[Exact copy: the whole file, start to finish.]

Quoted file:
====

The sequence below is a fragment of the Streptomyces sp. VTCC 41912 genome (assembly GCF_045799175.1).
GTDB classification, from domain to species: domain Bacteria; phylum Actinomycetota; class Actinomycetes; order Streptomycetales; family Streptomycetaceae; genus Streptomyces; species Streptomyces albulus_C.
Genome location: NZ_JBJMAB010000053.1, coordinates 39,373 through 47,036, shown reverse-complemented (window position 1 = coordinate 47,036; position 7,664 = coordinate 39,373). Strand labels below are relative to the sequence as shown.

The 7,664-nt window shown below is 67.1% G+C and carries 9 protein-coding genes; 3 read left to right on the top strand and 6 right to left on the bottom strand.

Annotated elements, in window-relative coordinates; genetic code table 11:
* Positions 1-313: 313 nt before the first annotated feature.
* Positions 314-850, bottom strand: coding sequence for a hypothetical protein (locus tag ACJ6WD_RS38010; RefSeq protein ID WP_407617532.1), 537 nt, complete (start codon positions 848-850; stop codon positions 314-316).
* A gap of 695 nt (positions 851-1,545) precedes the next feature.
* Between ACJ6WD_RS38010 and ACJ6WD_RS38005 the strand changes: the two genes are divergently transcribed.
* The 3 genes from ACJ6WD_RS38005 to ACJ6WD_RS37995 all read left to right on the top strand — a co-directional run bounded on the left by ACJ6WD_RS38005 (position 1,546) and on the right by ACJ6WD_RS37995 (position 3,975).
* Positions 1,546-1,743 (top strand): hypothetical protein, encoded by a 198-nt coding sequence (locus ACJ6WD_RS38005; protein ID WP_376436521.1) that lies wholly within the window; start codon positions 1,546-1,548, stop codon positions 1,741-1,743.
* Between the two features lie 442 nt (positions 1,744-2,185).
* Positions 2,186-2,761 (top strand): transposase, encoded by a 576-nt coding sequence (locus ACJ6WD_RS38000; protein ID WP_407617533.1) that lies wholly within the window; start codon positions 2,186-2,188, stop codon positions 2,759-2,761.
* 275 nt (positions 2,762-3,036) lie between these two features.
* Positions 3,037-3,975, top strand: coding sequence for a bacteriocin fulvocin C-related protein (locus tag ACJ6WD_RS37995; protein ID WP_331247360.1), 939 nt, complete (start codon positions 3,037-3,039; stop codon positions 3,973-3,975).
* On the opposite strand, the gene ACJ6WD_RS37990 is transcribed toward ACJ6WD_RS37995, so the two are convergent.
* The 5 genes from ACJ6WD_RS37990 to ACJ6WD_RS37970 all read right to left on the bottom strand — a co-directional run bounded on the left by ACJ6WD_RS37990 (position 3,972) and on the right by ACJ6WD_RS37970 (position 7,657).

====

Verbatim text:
The sequence below is a fragment of the Streptomyces sp. VTCC 41912 genome (assembly GCF_045799175.1).
GTDB classification, from domain to species: domain Bacteria; phylum Actinomycetota; class Actinomycetes; order Streptomycetales; family Streptomycetaceae; genus Streptomyces; species Streptomyces albulus_C.
Genome location: NZ_JBJMAB010000053.1, coordinates 39,373 through 47,036, shown reverse-complemented (window position 1 = coordinate 47,036; position 7,664 = coordinate 39,373). Strand labels below are relative to the sequence as shown.

The 7,664-nt window shown below is 67.1% G+C and carries 9 protein-coding genes; 3 read left to right on the top strand and 6 right to left on the bottom strand.

Annotated elements, in window-relative coordinates; genetic code table 11:
* Positions 1-313: 313 nt before the first annotated feature.
* Positions 314-850, bottom strand: coding sequence for a hypothetical protein (locus tag ACJ6WD_RS38010; RefSeq protein ID WP_407617532.1), 537 nt, complete (start codon positions 848-850; stop codon positions 314-316).
* A gap of 695 nt (positions 851-1,545) precedes the next feature.
* Between ACJ6WD_RS38010 and ACJ6WD_RS38005 the strand changes: the two genes are divergently transcribed.
* The 3 genes from ACJ6WD_RS38005 to ACJ6WD_RS37995 all read left to right on the top strand — a co-directional run bounded on the left by ACJ6WD_RS38005 (position 1,546) and on the right by ACJ6WD_RS37995 (position 3,975).
* Positions 1,546-1,743 (top strand): hypothetical protein, encoded by a 198-nt coding sequence (locus ACJ6WD_RS38005; protein ID WP_376436521.1) that lies wholly within the window; start codon positions 1,546-1,548, stop codon positions 1,741-1,743.
* Between the two features lie 442 nt (positions 1,744-2,185).
* Positions 2,186-2,761 (top strand): transposase, encoded by a 576-nt coding sequence (locus ACJ6WD_RS38000; protein ID WP_407617533.1) that lies wholly within the window; start codon positions 2,186-2,188, stop codon positions 2,759-2,761.
* 275 nt (positions 2,762-3,036) lie between these two features.
* Positions 3,037-3,975, top strand: coding sequence for a bacteriocin fulvocin C-related protein (locus tag ACJ6WD_RS37995; protein ID WP_331247360.1), 939 nt, complete (start codon positions 3,037-3,039; stop codon positions 3,973-3,975).
* On the opposite strand, the gene ACJ6WD_RS37990 is transcribed toward ACJ6WD_RS37995, so the two are convergent.
* The 5 genes from ACJ6WD_RS37990 to ACJ6WD_RS37970 all read right to left on the bottom strand — a co-directional run bounded on the left by ACJ6WD_RS37990 (position 3,972) and on the right by ACJ6WD_RS37970 (position 7,657).